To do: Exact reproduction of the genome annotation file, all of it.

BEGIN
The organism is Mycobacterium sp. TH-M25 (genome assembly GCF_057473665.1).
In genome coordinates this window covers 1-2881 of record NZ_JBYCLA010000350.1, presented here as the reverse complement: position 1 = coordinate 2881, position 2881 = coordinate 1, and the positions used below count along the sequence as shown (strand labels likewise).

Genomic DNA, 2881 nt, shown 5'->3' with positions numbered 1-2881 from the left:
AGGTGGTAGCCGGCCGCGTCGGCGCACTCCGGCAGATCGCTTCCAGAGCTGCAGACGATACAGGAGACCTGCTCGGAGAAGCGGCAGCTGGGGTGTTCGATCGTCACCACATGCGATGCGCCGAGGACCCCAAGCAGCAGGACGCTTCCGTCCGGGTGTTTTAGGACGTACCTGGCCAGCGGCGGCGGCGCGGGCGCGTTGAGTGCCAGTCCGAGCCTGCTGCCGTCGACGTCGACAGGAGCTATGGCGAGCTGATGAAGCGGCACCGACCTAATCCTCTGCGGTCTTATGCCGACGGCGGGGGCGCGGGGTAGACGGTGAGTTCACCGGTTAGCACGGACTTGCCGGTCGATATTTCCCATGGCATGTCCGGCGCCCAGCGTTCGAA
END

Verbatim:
The organism is Mycobacterium sp. TH-M25 (genome assembly GCF_057473665.1).
In genome coordinates this window covers 1-2881 of record NZ_JBYCLA010000350.1, presented here as the reverse complement: position 1 = coordinate 2881, position 2881 = coordinate 1, and the positions used below count along the sequence as shown (strand labels likewise).

Genomic DNA, 2881 nt, shown 5'->3' with positions numbered 1-2881 from the left:
AGGTGGTAGCCGGCCGCGTCGGCGCACTCCGGCAGATCGCTTCCAGAGCTGCAGACGATACAGGAGACCTGCTCGGAGAAGCGGCAGCTGGGGTGTTCGATCGTCACCACATGCGATGCGCCGAGGACCCCAAGCAGCAGGACGCTTCCGTCCGGGTGTTTTAGGACGTACCTGGCCAGCGGCGGCGGCGCGGGCGCGTTGAGTGCCAGTCCGAGCCTGCTGCCGTCGACGTCGACAGGAGCTATGGCGAGCTGATGAAGCGGCACCGACCTAATCCTCTGCGGTCTTATGCCGACGGCGGGGGCGCGGGGTAGACGGTGAGTTCACCGGTTAGCACGGACTTGCCGGTCGATATTTCCCATGGCATGTCCGGCGCCCAGCGTTCGAA